Our Sins Were Imputed to Christ

The Gospel Message

When as a teenager I trusted Jesus as my Savior, I had little understanding of what I was doing. At the time, I thought that decision had nothing to do with my living, but only my dying.

I thought I had a paid-up life-insurance policy. I also thought that Christianity would only impact me in the afterlife. How wrong I was. Now, almost seven decades later, I am certain the message of the Gospel is so simple that the least of people can understand it, and so profound that the wisest of men cannot fully plumb its depths.

The apostle Paul wrote:

Let this mind [mental attitude] be in you, which was also in Christ Jesus: who, being in the form of God, thought it not robbery [a thing to be grasped] to be equal with God: But made himself of no reputation, and took upon him the form of a servant, and was made in the likeness of men: And being found in fashion as a man, he humbled himself, and became obedient unto death, even the death of the cross (Philippians 2:5-8).

Consider what Paul was telling us. He said God became a man, became a servant, and died a criminal's death (death by crucifixion). By doing so, Wherefore God also hath highly exalted him, and given him a name which is above every name (Philippians 2:9).

A Special Request

Nearing the latter days of his life, Paul found himself again a prisoner of Rome because of his loyalty to Christ. He was not in a Roman dungeon, but rather under house arrest because he was a Roman citizen and awaiting trial. It was during this time that he wrote one of his smallest epistles – a letter to Philemon, his beloved friend and brother in Christ.

In the letter, he requested a favor. It was not for himself, but in this instance the request for a favor was beautifully appropriate. Paul, because of his apostolic authority, graciously said: Wherefore, though I might be much bold in Christ to enjoin thee that which is convenient [appropriate], Yet for love's sake I rather beseech thee, being such an one as Paul the aged, and now also a prisoner of Jesus Christ (Philemon 1:8-9).

Paul requested, for love's sake, for Paul the aged, and as a prisoner of Jesus Christ before he even reveals to Philemon what his request was. And still not finished, he pled: I beseech thee for my son Onesimus, whom I have begotten in my bonds: [this relationship came about as he helped Paul during his house arrest].

Paul tells Philemon he would like to keep Onesimus with him because he was such a help. However, he realized it was only appropriate that he return Onesimus back to his owner. Upon his return he would be more than a slave, but a brother beloved (v. 16). Finally, Paul makes his final request to his special friend with words which bubble up from deep within his heart. The apostle says: If he [Onesimus] hath wronged thee, or oweth thee ought, put that on mine account (v. 18).

Those five words can also be expressed by these five words: Impute his obligation to me. Earlier in this article, I referred to the simplicity of the Gospel as expressed in John 3:16. Now, in light of Paul's words to Philemon, permit me to share with you the same truth expressed in another way that is both simple and profound.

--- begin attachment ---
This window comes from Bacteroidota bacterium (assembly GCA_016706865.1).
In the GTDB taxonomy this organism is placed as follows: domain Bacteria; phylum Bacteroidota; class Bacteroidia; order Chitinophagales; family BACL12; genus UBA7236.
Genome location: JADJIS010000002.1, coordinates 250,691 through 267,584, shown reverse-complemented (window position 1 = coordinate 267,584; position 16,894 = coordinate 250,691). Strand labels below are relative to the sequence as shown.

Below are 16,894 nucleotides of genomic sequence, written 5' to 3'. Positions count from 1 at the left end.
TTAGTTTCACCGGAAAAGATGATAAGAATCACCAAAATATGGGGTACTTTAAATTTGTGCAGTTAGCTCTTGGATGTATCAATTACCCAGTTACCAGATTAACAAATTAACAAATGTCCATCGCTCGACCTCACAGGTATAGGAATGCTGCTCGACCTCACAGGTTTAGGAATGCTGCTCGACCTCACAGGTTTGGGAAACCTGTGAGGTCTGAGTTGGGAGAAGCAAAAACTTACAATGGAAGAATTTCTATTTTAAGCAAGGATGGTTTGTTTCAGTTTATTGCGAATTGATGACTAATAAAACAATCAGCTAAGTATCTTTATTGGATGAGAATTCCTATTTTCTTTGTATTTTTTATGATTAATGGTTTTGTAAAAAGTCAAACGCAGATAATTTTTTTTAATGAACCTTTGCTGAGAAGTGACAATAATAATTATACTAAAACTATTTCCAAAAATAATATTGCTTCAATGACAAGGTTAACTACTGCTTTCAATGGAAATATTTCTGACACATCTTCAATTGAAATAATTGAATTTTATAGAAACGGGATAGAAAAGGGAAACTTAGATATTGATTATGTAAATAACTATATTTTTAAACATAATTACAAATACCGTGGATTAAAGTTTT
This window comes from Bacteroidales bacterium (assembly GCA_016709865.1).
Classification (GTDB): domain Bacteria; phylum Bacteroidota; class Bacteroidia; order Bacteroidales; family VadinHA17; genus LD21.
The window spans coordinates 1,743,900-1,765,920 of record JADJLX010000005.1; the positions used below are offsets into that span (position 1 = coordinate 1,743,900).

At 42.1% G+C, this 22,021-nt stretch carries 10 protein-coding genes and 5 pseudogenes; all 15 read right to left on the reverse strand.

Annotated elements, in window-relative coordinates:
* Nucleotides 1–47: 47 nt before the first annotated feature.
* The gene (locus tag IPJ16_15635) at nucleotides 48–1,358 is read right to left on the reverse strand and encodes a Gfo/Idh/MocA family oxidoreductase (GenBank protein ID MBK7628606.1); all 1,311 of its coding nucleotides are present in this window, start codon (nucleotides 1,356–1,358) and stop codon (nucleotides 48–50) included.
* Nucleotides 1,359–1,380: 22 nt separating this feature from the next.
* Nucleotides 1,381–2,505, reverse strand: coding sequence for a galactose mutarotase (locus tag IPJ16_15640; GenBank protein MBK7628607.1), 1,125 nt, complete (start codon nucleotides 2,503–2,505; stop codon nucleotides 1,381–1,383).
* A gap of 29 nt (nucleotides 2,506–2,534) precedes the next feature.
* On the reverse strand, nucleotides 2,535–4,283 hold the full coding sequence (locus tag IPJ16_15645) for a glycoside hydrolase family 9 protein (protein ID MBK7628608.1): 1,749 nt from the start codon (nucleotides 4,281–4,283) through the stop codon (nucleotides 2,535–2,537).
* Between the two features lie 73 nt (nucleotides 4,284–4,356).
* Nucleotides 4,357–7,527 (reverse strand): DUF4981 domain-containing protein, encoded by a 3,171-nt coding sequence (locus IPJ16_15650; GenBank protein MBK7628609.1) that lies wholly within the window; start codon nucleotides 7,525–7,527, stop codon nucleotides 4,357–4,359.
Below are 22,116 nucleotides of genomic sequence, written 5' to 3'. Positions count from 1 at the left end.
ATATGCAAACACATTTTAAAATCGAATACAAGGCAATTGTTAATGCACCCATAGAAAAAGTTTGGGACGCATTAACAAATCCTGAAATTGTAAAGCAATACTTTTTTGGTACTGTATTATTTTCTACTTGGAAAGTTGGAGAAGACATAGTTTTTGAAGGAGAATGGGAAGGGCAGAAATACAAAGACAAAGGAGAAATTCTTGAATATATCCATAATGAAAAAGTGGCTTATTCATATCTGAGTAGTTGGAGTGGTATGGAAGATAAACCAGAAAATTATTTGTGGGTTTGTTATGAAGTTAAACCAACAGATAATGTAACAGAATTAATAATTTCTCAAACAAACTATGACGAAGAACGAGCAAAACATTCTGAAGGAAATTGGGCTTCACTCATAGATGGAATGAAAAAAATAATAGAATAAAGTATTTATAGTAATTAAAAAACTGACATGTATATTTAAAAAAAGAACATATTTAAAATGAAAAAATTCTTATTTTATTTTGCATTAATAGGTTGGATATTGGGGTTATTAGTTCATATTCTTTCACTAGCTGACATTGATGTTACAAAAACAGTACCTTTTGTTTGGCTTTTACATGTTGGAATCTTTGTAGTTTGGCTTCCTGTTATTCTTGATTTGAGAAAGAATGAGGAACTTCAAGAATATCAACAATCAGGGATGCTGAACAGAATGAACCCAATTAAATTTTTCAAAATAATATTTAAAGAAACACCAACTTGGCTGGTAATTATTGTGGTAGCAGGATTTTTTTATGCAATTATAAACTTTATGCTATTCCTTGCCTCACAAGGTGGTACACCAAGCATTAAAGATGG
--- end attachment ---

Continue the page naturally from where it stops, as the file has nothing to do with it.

Blessed Imputation

First, in the Garden of Eden, Adam and Eve sinned by disobeying God. I know you realize this. However, in sinning they brought in the world death, despair, natural catastrophe, war, hatred, famine, broken homes, lying, cheating, evil, idolatry, and a host of other tragedies. As the father of humanity, Adam's sin was imputed to all men. Even though a beautiful little baby may appear to be perfect and pure at first glance, the reality is that a baby does not have to be trained to be bad, he or she must be trained to be good.

Second, when the Son of God died on the cross, the sin of the world – past, present, and future – was placed upon Him: For he [God the Father] hath made him [God the Son] to be sin for us [on Calvary], who knew no sin (2 Corinthians 5:21). God's holiness was propitiated (satisfied) by Christ's death on Calvary as humanity's sin was imputed to Him. That means the sin of the world – all people everywhere through all of time – was placed on Christ. It is for this reason – and only for this reason – that Jesus can stretch out His arms to the entire world and say, Come unto me, all ye that labour and are heavy laden, and I will give you rest (Matthew 11:28). It was Calvary and only Calvary that permitted an infinitely holy God to redeem sinful man and not be tainted by man's sinfulness.

Third, Christ on the cross took all of the world's sins upon Himself. But that act of love did not save one human being throughout all of history. What it did accomplish was to place all of humanity in a redeemable position. That redeemable position is defined in only a few words, Believe on the Lord Jesus Christ, and thou shalt be saved (Acts 16:31). If a man or a woman invites Christ into their life, the righteousness of Christ will be imputed to them and they will be saved. Paul wrote to the church at Rome: For what saith the scripture? Abraham believed God, and it [his belief] was counted [imputed] unto him for righteousness (Romans 4:3; cf. Genesis 15:6).

The sin of Adam was imputed to all of humanity in the Garden of Eden.

The sin of all humanity was imputed to Christ on the cross of Calvary.

The righteousness of Christ is imputed to all who believe and are born again.

Just as the apostle Paul pled with his friend Philemon to impute (put on his account) any wrongdoing that Onesimus had done, so too has our Father in Heaven imputed our sin to Christ's account that we might be found righteous before Him.

May we be ever grateful for the love our Father has shown toward us and the willingness of His Son, Jesus Christ, to take our sins upon Himself.

Marv Rosenthal, founder and President of Zion's Hope, has been an acclaimed international Bible teacher for more than five decades.